The fundamental question answered by this research program is what is the minimum possible energy that a communication node must expend to transfer information wirelessly? The more you understand about conventional wireless communications, the more the answer will surprise you.
Load modulation of antennas, for example, is one of the lowest-powered methods for transferring information between points in space, since an RF reader supplies the power for communications. In this scheme, an RF tag backscatters radio signals back towards the RF reader. Much of the leading (and bleeding) edge physical layer innovations in backscatter radio have come from Georgia Tech Propagation Group in the last 15 years.
This research program started with design and characterization of object-resistant antennas, when Joshua Griffin developed his radio assay for characterizing RFID antenna degradations when tags were placed on various materials. This has led to all sorts of interesting antenna designs and measurements: characterizing antennas that approach metal ground planes, designing antennas that resist the corona shielding of high-voltage power lines, and antennas that can be placed onto building facades to track people moving inside.
|Photographs of a flexible, silver-deposited antenna (left) and a testing apparatus for measuring the object-degradations of impedance and pattern on an RFID antenna.|
The group has produced numerous papers on how to optimize the coding scheme for backscattered signals, from unorthodox long-ranged coding schemes, to high-throughput techniques that surpass today’s state-of-the-art RFID protocols. One interesting side branch of research is the use of perfect pulses for scattering signals on ambient radio signals. Perfect pulses — invented by Propagation Group researchers — are binary waveforms that maximally evacuate DC spectral content, producing the deepest possible spectral null when constructing an information signal.
|Reflection of Modulated Radio (ReMoRa) scatters ambient RF signals with additional information using low-powered, load-modulated antennas (above). Perfect pulses can be used to construct ReMoRa waveforms that optimally evacuate spectrum about the center of transmitted signals (below).|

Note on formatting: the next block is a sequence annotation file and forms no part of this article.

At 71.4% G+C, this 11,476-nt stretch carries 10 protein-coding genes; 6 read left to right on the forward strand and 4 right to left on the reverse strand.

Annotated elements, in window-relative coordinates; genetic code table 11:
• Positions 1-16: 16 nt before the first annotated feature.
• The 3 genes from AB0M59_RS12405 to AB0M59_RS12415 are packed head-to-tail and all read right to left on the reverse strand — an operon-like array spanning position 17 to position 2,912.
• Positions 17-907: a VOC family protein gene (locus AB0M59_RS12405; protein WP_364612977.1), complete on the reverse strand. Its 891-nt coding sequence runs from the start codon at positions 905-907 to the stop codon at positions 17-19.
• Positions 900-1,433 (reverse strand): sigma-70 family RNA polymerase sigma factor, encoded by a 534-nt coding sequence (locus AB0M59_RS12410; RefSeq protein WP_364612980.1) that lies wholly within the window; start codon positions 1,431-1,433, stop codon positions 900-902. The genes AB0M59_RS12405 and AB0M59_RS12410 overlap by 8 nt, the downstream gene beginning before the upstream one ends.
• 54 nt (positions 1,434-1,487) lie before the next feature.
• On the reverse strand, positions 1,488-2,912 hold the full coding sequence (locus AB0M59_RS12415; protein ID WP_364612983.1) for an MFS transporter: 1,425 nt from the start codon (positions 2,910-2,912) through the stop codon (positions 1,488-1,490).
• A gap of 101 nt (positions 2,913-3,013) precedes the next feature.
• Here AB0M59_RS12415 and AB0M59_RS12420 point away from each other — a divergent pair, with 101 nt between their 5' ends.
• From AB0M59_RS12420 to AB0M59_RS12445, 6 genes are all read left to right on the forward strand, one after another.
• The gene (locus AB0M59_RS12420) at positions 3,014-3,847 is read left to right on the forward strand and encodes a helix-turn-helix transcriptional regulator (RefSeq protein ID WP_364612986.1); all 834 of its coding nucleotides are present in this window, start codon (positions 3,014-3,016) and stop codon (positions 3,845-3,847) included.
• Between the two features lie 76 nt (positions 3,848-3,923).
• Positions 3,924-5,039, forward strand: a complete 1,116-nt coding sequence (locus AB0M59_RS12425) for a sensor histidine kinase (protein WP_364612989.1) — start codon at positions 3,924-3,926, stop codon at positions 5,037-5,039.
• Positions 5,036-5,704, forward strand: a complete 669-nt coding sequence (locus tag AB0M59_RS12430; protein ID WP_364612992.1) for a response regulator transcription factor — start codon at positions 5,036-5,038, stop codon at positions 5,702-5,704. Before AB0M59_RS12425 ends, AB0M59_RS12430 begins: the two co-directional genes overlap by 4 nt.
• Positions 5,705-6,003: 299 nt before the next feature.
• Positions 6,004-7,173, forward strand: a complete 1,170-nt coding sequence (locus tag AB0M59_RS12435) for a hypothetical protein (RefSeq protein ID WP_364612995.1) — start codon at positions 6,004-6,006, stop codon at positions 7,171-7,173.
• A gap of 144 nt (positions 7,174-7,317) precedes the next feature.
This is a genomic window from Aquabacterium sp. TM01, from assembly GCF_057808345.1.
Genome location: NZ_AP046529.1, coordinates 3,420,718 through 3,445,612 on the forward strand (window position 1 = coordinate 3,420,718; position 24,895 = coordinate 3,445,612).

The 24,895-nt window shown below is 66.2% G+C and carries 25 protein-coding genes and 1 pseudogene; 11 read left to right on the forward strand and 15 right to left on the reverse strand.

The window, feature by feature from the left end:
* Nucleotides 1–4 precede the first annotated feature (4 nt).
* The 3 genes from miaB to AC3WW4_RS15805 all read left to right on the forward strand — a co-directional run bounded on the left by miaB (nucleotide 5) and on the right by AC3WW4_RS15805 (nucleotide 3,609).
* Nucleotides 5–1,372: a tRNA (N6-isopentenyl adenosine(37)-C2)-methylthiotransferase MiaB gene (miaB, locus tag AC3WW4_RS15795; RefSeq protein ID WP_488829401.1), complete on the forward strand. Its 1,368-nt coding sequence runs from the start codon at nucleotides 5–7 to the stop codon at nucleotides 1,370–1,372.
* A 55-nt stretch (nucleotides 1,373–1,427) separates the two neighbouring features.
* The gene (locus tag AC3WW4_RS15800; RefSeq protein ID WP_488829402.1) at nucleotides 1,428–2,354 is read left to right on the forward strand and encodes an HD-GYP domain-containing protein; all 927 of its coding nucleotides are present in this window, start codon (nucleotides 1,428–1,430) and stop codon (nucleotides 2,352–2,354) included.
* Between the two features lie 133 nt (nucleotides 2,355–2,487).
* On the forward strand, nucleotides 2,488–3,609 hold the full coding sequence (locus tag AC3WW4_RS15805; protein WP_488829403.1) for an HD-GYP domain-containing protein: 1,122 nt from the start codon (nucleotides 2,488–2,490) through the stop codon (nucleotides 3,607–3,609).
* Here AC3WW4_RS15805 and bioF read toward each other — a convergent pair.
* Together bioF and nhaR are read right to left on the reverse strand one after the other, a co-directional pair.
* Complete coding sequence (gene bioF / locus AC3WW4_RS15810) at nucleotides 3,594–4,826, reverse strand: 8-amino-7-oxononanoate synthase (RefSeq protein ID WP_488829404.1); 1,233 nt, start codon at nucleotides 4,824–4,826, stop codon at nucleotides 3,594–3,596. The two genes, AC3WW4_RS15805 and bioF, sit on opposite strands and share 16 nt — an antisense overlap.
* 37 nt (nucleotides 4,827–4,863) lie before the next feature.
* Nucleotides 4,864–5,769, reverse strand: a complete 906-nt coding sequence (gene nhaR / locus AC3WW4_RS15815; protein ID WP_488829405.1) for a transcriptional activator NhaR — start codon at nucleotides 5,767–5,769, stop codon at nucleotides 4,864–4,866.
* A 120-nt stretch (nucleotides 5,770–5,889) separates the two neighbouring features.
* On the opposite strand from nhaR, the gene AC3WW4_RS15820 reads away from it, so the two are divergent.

Some of the most revolutionary work has been performed in the area of retrodirective structures for backscatter modulation. Starting with Albert Lu and Greg Koo’s work on retrodirective-phase modulation, our group has invented numerous low-power structures that retrodirectively reflect radio waves while adding information to them. This work promises to enable low-powered wireless sensors and a new-generation of RFID applications.
|A retrodirective RF tag reflects and modulates incident radio waves back in the direction of transmission, much like a corner-reflector in optics. The rat-race structure on the right can provide retrodirective behavior under certain load modulation conditions.|
One of the most exciting areas of research is the use of quantum tunnel reflectors (QTRs) — low-power, active diodes that amplify and reflect RF power incident upon an antenna. In 2016, Francesco Amato demonstrated a QTR at 5.8 GHz that was able to transmit a detectable waveform 1.2 kilometers across the city of Atlanta, consuming only 23 microWatts in the process.
|Map of midtown Atlanta with several QTR links tested using a 5.8 GHz low-powered backscatter link.|
Active areas of backscatter radio research in the group include:
- retro-directive structures for microwave and mm-wave backscatter
- optimal RF scattering and RF harvesting antenna structures
- channel coding for long-distance/high throughput backscatter
- ambient signal scavenging
- quantum tunnel reflectors (QTRs)
- backscatter receiver design
- object-resistant and environment-resistant antenna design